Life Enhancing Activities for Family Caregivers is a six-week program designed to increase positive affect in people who care for a family member with dementia. The intervention consists of 6 weekly one-hour sessions conducted one-on-one with a trained facilitator to teach simple skills that are practiced at home in a study-supplied workbook. The program is preceded and followed by a 30-45 minute questionnaire. Follow-up assessments will be conducted at 1-month, 3-months, and 6-months post intervention. Primary hypothesis is that experimental subjects who participate in LEAF will demonstrate significantly greater improvements in psychological outcomes and will engage in more problem focused and positive appraisal forms of coping compared to the wait-list control condition.
Sorry, not yet accepting patients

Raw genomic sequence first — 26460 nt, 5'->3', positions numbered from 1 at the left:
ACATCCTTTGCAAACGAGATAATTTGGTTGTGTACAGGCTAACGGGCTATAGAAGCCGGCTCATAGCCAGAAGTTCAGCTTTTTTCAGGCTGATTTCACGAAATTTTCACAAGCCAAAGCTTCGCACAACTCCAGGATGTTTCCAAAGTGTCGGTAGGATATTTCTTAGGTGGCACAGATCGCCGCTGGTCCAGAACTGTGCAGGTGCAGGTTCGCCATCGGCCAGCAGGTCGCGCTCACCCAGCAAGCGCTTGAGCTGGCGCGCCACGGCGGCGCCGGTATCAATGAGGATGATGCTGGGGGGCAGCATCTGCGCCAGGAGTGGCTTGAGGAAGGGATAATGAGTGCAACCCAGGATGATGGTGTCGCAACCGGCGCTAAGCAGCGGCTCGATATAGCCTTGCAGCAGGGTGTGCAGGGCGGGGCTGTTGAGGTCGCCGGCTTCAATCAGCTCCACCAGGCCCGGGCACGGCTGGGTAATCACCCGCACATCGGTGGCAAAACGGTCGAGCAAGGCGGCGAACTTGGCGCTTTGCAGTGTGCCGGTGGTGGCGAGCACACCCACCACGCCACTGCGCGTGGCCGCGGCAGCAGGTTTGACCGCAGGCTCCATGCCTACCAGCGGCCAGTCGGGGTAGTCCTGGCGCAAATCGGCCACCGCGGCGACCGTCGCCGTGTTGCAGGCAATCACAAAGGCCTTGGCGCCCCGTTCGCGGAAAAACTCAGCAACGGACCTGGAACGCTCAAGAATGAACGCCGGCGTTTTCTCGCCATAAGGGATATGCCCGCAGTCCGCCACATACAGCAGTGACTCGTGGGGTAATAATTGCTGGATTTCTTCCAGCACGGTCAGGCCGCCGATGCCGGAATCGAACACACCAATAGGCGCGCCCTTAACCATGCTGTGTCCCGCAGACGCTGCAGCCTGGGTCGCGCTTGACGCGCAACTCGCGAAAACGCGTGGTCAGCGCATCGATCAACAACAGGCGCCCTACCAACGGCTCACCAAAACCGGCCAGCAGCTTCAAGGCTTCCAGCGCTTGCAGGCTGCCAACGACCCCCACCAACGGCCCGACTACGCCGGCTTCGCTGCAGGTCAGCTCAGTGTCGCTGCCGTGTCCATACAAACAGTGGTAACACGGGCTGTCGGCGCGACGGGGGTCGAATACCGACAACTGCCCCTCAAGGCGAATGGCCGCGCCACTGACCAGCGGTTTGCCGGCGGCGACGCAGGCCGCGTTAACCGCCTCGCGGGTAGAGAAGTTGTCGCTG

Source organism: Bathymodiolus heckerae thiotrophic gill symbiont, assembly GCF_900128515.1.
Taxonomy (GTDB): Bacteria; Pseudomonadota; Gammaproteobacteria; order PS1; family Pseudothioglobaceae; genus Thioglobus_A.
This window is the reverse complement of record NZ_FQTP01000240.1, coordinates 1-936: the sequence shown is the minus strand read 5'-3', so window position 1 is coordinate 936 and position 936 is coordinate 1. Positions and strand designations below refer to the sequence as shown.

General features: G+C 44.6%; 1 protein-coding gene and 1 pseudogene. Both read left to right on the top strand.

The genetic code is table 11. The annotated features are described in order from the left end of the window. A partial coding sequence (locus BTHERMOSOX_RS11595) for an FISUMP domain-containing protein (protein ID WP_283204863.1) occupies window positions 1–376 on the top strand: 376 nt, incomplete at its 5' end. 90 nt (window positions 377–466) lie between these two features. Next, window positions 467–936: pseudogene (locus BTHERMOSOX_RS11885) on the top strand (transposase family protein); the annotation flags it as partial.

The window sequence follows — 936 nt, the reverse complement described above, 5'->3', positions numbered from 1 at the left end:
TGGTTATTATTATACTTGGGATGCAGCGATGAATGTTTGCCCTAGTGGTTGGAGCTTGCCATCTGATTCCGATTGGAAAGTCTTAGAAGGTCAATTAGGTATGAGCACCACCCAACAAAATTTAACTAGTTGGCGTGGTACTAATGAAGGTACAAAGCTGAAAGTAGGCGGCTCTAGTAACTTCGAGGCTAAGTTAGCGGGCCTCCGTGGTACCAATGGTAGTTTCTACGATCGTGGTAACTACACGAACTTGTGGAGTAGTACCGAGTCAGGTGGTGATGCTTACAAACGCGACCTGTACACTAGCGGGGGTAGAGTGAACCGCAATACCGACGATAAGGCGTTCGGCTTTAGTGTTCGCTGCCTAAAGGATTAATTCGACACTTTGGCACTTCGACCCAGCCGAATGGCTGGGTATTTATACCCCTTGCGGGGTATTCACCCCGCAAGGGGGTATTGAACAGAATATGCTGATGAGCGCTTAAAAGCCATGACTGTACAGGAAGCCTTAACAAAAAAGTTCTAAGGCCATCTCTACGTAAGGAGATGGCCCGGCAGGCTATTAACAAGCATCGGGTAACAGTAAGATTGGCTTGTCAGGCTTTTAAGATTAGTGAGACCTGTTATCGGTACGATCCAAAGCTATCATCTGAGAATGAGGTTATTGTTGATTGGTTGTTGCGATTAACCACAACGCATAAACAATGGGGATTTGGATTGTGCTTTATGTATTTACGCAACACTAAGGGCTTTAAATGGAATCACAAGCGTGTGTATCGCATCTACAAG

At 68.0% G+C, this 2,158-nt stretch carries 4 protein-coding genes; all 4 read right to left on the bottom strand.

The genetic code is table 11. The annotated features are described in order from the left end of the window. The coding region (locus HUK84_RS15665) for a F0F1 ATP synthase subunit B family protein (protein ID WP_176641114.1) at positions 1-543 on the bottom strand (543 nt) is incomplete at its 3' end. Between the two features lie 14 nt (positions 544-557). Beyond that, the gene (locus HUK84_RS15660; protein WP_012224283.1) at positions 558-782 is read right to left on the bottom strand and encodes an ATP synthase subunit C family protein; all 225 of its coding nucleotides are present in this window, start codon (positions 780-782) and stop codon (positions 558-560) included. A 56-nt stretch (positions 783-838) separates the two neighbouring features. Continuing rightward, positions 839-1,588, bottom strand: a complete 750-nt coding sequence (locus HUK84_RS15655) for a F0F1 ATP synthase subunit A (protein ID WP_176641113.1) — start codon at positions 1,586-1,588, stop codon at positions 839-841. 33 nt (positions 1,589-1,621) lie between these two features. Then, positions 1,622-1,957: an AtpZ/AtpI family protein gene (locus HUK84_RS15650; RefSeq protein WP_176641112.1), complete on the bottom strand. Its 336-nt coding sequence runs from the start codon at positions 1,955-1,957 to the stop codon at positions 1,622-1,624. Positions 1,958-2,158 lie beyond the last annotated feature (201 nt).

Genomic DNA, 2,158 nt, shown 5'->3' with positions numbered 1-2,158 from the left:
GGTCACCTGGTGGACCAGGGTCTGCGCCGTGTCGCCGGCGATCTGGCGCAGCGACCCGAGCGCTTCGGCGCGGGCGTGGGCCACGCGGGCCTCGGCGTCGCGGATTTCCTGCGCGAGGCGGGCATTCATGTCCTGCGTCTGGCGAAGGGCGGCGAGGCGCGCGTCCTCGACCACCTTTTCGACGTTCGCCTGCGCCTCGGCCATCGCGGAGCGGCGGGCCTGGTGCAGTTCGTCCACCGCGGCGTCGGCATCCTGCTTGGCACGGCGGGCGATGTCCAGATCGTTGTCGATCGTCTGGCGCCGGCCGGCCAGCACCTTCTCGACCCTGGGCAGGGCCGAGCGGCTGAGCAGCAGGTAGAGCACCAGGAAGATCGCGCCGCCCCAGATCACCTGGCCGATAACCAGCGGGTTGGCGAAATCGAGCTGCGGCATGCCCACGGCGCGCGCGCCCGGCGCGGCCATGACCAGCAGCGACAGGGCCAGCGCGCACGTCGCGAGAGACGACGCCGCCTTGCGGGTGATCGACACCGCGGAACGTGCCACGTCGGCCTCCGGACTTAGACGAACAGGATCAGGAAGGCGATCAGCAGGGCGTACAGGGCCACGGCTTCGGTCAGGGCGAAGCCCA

Gratitude - an emotion felt when an individual receives something beneficial from other people or entities - has been shown to positively affect well-being. Beginning in 2003, "count your blessings" interventions - in which participants list items they are grateful for, and gratitude letter writing interventions were designed to cultivate gratitude. Gratitude interventions have many positive outcomes; they can increase well-being and life satisfaction (Froh, Sefick, & Emmons, 2008) and increase self-esteem (Rash, Matsuba, & Prkachin, 2011) to name a few. Gratitude interventions have been replicated in different populations, such as with adolescents and clinical groups. Knowing the benefits of gratitude prior to an intervention could affect participant behavior and health outcomes. Past studies have illustrated that sharing information about treatments changes expectations and improves outcomes (Zion & Crum, 2018). For instance, overt medical treatments are more effective than hidden ones (Colloca, Lopiano, Lanotte, & Benedetti, 2004). The proposed study is designed to evaluate whether expectations about intervention efficacy can enhance the benefits of a brief gratitude intervention. Specifically, the investigators will test if providing information on the benefits of gratitude will enhance intervention outcomes. This 3-armed randomized controlled trial will have the following conditions: gratitude + expectation, gratitude, and events control. Participants will be undergraduate college students and the online intervention will last two weeks. Participants in the two gratitude conditions will login to an online form three times a week for two weeks and make entries of up to five things they are grateful for. The form for participants in the gratitude + expectation condition will also provide information about benefits of gratitude. An everyday events control will be used to provide a neutral comparison condition. This group will be instructed to type up to five things or events of note from their day on their form. Outcome measures will be collected via an online survey before and immediately after the intervention. The primary outcome is well-being and the secondary outcomes are sleep quality and quantity, state gratitude, positive affect, healthcare self-efficacy, stress, and depressive symptoms. The investigators predict that participants in the gratitude + expectation condition will have enhanced intervention outcomes compared to participants in comparison conditions.